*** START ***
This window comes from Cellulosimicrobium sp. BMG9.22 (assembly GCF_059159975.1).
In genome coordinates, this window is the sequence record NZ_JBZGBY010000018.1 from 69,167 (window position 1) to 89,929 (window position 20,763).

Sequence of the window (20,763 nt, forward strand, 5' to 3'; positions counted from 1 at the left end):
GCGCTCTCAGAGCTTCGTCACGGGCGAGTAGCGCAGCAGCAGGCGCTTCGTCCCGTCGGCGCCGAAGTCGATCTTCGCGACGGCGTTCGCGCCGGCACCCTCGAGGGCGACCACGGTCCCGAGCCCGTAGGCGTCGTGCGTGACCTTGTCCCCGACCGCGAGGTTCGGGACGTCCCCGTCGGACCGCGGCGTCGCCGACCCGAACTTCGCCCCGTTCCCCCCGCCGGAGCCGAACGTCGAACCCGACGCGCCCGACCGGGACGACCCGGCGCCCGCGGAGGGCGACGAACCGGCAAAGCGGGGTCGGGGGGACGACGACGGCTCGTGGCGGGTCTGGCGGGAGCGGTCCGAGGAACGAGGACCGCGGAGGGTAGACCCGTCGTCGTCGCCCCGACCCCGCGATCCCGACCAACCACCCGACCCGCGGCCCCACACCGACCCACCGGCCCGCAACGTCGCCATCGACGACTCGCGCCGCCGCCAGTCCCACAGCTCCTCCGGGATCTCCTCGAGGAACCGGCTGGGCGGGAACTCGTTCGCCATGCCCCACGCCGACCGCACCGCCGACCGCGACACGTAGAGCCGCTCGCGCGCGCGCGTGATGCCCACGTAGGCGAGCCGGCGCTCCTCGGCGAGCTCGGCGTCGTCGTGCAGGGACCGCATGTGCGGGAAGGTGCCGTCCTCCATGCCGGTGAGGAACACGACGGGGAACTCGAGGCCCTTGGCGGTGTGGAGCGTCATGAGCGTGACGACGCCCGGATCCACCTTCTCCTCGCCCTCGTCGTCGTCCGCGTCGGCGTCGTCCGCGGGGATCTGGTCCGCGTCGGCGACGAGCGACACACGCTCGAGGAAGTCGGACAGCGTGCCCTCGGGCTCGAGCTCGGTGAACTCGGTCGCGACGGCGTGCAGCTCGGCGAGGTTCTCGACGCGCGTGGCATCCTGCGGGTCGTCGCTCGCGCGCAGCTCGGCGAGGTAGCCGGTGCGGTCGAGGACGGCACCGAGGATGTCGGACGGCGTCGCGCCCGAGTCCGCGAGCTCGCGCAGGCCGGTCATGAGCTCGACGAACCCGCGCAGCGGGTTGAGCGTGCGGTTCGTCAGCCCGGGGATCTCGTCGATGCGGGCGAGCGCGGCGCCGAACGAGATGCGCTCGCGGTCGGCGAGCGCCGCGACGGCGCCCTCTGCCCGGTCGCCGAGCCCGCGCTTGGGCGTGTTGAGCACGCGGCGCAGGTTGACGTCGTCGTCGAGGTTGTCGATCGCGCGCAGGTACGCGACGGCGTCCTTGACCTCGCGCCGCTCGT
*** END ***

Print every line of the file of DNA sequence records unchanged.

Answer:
This window comes from Cellulosimicrobium sp. BMG9.22 (assembly GCF_059159975.1).
In genome coordinates, this window is the sequence record NZ_JBZGBY010000018.1 from 69,167 (window position 1) to 89,929 (window position 20,763).

Sequence of the window (20,763 nt, forward strand, 5' to 3'; positions counted from 1 at the left end):
GCGCTCTCAGAGCTTCGTCACGGGCGAGTAGCGCAGCAGCAGGCGCTTCGTCCCGTCGGCGCCGAAGTCGATCTTCGCGACGGCGTTCGCGCCGGCACCCTCGAGGGCGACCACGGTCCCGAGCCCGTAGGCGTCGTGCGTGACCTTGTCCCCGACCGCGAGGTTCGGGACGTCCCCGTCGGACCGCGGCGTCGCCGACCCGAACTTCGCCCCGTTCCCCCCGCCGGAGCCGAACGTCGAACCCGACGCGCCCGACCGGGACGACCCGGCGCCCGCGGAGGGCGACGAACCGGCAAAGCGGGGTCGGGGGGACGACGACGGCTCGTGGCGGGTCTGGCGGGAGCGGTCCGAGGAACGAGGACCGCGGAGGGTAGACCCGTCGTCGTCGCCCCGACCCCGCGATCCCGACCAACCACCCGACCCGCGGCCCCACACCGACCCACCGGCCCGCAACGTCGCCATCGACGACTCGCGCCGCCGCCAGTCCCACAGCTCCTCCGGGATCTCCTCGAGGAACCGGCTGGGCGGGAACTCGTTCGCCATGCCCCACGCCGACCGCACCGCCGACCGCGACACGTAGAGCCGCTCGCGCGCGCGCGTGATGCCCACGTAGGCGAGCCGGCGCTCCTCGGCGAGCTCGGCGTCGTCGTGCAGGGACCGCATGTGCGGGAAGGTGCCGTCCTCCATGCCGGTGAGGAACACGACGGGGAACTCGAGGCCCTTGGCGGTGTGGAGCGTCATGAGCGTGACGACGCCCGGATCCACCTTCTCCTCGCCCTCGTCGTCGTCCGCGTCGGCGTCGTCCGCGGGGATCTGGTCCGCGTCGGCGACGAGCGACACACGCTCGAGGAAGTCGGACAGCGTGCCCTCGGGCTCGAGCTCGGTGAACTCGGTCGCGACGGCGTGCAGCTCGGCGAGGTTCTCGACGCGCGTGGCATCCTGCGGGTCGTCGCTCGCGCGCAGCTCGGCGAGGTAGCCGGTGCGGTCGAGGACGGCACCGAGGATGTCGGACGGCGTCGCGCCCGAGTCCGCGAGCTCGCGCAGGCCGGTCATGAGCTCGACGAACCCGCGCAGCGGGTTGAGCGTGCGGTTCGTCAGCCCGGGGATCTCGTCGATGCGGGCGAGCGCGGCGCCGAACGAGATGCGCTCGCGGTCGGCGAGCGCCGCGACGGCGCCCTCTGCCCGGTCGCCGAGCCCGCGCTTGGGCGTGTTGAGCACGCGGCGCAGGTTGACGTCGTCGTCGAGGTTGTCGATCGCGCGCAGGTACGCGACGGCGTCCTTGACCTCGCGCCGCTCGT